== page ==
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Surprise results stem from curious data analytics models

Nobody can argue that data analytics models will change the world on a massive scale, as the solutions they produce have the capacity to impact millions of people on a daily basis. Data analytics models are all about the ability to find a hidden pattern or the desire to follow through on a perceptive hunch, so many projects often start off with just a kernel of an idea. While at Arizona State University (ASU) pursuing an MS in Business Analytics, Neeraj Madan set out to demonstrate how the Urban Planning, Parking and Transit Services, along with the local police department, could use data analytics models to make more effective decisions to curb bike theft.

Real world data analytics models

Madan’s description of how data science should be applied boiled everything down to the basics. “While the data science field is evolving at a rapid pace on the technology front, the whole field can be explained in one word: Patterns. It’s all about learning and making use of analogs (positive patterns) and anti-logs (negative patterns) to enable effective decision making.”

What decisions could be impacted with better insight into bike theft patterns? “If you have to plan a patrol route, we can tell you when and where the crimes are typically happening.” Having a visible and consistent police presence could play an important role in reducing bike thefts in hot spots. In the case of adding more secure options for bike owners, the data could also be used for urban planning. When city officials could clearly visualize the areas of high demand for bike parking and high risk for theft, it was easier to see where the next secure parking solution should be implemented.

As with many college campuses around the country, bike theft was perceived as a persistent issue at ASU. Most of the bicycles were locked with a portable anti-theft device when stolen, so the use of basic locks was obviously not addressing this type of crime. Over $150,000 worth of bikes were taken on an annual basis, and only a fraction of this equipment was ever recovered. This problem wasn’t going to be solved without better information. Madan set about gathering the data to explore the problem in detail.

Evaluation of data analytics models

Key factors for evaluation included geography, time of day, and property being stolen. As he sifted and analyzed the data, it became clear that most of the crime was clustered in a few key areas. In fact, 40% of the overall value of property stolen over a five year period was associated with the areas surrounding just ten buildings. Analysis highlighted peak hours and days when thefts were most likely to happen. This information coupled with additional data gave Neeraj the confidence to propose a potential site for new valet bike parking.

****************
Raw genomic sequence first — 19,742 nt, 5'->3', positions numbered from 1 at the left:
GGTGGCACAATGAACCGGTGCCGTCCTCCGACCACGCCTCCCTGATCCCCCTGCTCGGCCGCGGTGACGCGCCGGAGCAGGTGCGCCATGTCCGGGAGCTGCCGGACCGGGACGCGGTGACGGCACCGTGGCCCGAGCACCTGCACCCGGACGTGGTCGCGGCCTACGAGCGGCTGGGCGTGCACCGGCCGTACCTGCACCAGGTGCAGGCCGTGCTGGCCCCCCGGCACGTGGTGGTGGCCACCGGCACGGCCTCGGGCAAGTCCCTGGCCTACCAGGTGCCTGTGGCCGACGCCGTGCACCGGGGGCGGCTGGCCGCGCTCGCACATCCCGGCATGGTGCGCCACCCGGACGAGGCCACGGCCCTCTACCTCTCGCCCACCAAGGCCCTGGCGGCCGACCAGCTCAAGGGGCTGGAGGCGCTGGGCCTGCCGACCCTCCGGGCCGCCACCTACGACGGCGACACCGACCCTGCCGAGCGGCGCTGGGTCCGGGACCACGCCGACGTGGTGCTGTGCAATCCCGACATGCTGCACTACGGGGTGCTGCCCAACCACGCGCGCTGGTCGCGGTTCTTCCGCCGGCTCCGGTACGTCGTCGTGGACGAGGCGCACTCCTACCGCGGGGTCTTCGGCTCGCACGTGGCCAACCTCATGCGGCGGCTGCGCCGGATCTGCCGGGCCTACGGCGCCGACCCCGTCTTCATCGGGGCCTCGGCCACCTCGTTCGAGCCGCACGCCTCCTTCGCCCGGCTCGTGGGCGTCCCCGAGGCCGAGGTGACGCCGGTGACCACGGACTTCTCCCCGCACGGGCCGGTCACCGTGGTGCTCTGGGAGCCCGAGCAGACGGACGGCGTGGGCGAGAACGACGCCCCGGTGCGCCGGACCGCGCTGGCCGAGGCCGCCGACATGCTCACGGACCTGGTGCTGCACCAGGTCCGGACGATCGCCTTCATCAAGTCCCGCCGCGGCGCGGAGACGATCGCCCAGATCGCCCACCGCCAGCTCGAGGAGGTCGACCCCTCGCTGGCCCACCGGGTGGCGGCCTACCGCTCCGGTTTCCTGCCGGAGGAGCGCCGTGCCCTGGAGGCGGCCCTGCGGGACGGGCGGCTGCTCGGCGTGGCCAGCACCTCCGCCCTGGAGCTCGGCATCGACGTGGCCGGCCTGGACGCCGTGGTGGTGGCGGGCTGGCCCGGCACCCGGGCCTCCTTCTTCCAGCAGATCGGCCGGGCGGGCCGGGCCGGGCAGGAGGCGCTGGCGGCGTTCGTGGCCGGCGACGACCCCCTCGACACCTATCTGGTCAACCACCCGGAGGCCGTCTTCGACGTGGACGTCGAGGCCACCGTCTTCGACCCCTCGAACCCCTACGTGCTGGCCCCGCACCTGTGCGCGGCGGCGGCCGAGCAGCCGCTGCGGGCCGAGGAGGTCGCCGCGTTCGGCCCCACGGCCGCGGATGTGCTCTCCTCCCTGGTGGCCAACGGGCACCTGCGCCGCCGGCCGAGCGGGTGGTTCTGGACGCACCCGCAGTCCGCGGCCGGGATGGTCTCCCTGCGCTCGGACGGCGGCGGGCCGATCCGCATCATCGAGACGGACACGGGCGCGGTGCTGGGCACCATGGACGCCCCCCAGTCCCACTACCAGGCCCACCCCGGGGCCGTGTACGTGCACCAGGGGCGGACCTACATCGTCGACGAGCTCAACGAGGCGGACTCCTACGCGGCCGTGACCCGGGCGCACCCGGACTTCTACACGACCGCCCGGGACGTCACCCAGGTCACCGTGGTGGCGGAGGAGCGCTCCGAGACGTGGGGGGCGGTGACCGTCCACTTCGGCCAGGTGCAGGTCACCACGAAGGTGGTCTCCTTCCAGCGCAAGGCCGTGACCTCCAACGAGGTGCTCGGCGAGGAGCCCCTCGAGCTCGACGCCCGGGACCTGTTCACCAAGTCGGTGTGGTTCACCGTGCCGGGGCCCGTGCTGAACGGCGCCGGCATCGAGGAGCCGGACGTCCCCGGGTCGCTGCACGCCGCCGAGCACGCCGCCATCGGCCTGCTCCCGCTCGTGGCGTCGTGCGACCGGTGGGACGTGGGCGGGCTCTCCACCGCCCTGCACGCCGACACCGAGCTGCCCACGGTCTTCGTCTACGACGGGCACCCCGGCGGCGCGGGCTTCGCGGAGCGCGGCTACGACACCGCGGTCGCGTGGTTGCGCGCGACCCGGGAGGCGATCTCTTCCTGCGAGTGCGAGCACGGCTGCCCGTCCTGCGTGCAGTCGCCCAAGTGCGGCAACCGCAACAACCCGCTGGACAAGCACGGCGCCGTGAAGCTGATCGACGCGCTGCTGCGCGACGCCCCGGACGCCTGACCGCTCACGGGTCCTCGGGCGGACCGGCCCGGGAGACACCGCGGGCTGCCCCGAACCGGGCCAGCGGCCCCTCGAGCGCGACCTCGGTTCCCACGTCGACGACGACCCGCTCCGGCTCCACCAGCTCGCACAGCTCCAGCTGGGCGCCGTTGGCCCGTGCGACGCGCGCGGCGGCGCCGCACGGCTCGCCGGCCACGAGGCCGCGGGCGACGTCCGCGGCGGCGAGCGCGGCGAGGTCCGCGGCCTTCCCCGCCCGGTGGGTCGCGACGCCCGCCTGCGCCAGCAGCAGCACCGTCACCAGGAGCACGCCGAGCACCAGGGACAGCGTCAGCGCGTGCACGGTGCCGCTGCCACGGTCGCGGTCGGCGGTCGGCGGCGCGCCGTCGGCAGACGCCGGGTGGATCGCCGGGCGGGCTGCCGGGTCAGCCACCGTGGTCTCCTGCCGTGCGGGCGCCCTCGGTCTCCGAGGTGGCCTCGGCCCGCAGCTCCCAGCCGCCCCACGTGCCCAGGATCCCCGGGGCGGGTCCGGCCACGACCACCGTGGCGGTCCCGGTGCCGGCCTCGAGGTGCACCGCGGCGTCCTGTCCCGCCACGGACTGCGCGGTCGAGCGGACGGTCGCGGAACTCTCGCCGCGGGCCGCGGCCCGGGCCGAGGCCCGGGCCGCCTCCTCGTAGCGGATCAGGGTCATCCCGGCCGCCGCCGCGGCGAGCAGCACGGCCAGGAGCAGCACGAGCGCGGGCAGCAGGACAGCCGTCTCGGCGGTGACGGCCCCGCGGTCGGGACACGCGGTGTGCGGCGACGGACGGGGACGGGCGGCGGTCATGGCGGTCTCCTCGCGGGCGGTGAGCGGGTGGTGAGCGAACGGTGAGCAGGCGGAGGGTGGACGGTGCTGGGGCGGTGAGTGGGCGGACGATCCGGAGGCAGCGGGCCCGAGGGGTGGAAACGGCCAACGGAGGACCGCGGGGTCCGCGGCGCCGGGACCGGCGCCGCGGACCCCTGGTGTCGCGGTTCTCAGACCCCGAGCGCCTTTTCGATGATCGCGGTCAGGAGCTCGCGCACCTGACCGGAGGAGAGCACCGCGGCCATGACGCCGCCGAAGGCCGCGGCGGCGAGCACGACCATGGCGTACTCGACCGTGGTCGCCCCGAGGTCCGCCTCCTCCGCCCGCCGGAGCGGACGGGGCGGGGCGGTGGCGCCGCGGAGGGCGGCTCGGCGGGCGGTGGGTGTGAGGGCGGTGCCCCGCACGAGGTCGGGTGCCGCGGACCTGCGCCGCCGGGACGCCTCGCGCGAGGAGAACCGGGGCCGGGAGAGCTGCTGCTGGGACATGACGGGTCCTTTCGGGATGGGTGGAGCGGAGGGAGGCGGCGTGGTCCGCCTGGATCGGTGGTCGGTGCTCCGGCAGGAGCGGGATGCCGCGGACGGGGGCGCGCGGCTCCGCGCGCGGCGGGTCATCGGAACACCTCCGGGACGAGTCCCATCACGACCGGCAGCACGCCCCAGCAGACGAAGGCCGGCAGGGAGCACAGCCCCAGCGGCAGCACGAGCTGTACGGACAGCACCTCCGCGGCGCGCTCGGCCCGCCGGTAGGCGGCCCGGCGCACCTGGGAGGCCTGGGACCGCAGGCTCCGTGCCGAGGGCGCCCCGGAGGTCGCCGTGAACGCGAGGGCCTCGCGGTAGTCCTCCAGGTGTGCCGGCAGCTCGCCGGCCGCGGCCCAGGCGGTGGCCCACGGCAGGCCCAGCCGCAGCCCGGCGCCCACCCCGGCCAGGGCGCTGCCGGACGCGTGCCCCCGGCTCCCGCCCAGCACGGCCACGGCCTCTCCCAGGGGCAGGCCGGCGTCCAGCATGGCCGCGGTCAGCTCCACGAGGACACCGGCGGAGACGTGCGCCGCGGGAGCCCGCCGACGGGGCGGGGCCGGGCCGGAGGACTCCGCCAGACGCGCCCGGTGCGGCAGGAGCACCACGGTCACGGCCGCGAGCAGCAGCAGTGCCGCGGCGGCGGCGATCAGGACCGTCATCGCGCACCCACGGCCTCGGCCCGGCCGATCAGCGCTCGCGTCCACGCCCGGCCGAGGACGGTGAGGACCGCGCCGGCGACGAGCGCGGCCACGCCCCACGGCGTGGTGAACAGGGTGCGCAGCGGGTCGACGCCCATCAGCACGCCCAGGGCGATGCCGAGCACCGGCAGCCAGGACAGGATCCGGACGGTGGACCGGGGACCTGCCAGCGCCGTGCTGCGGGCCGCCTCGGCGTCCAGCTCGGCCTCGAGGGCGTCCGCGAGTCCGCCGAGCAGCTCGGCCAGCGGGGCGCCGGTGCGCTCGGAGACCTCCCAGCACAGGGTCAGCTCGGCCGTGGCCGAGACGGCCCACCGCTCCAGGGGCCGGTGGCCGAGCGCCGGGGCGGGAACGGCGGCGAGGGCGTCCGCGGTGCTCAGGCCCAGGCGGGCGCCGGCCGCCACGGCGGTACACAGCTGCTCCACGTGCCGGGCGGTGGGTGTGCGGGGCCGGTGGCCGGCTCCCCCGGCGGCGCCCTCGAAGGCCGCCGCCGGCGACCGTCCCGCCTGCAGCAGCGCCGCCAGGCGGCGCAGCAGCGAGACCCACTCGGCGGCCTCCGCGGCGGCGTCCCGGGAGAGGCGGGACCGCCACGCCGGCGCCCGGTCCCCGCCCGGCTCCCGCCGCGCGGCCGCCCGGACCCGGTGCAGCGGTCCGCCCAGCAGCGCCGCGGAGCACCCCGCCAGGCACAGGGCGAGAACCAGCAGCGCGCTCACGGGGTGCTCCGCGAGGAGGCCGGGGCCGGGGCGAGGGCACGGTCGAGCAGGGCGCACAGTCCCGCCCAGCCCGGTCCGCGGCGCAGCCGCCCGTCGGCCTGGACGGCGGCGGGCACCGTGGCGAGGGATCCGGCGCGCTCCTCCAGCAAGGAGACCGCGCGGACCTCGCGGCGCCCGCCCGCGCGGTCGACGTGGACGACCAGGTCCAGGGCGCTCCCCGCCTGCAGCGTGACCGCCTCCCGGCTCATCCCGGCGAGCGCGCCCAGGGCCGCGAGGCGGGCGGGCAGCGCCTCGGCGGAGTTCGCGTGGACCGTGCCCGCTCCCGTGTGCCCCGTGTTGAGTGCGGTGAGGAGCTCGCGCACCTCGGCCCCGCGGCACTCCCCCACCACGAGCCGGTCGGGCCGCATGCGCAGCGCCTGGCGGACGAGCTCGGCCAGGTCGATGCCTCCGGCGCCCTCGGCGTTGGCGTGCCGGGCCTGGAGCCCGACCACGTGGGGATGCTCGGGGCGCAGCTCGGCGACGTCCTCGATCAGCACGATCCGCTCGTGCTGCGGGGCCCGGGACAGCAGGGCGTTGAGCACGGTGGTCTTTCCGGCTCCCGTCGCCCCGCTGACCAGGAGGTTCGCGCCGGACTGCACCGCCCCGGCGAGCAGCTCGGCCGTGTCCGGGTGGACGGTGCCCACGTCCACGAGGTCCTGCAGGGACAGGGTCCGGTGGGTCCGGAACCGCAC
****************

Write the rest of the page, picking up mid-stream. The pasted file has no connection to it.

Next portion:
Madan had several objectives when gathering and analyzing data: Identifying bike theft hot spots, measuring the effectiveness of existing valet and secured storage options, and proposing a new valet location for a new walk only zone. He took things even farther by exploring the marketplace for stolen bikes (such as popular online venues where these goods were sold). “We would look at Craigslist phone numbers to find patterns. Then, we handed that information over to the police for investigation.” For example, if the same phone number kept showing up over and over with postings to sell various used bikes across cities, it could indicate that the user was acquiring their inventory in a suspicious manner. Or, if a dealer was also listed as an owner under the same number, that could be a red flag.

In addition to recommending construction of new valet parking, targeted patrols of hot spots during peak times for bike theft, and investigation of popular venues for selling stolen bikes, Madan addressed the issue of student perceptions. He found that a full 60% of students believed their bicycles would be stolen on campus. Addressing this concern would entail actually reducing the incidence of theft, enabling the police to more effectively investigate these crimes, and educating students on smarter bike management.

For Neeraj, this self-initiated project was an opportunity to showcase a very practical side of the discipline of data science. “My stakeholders never knew this could be a data oriented problem. They needed someone to look at it from a different point of view.” Madan received a formal letter of recognition and appreciation for his efforts. The authorities went on to implement his various recommendations. It’s good to know that a few more eyes were opened to the possibilities of data analytics to create real change one bicycle at a time.

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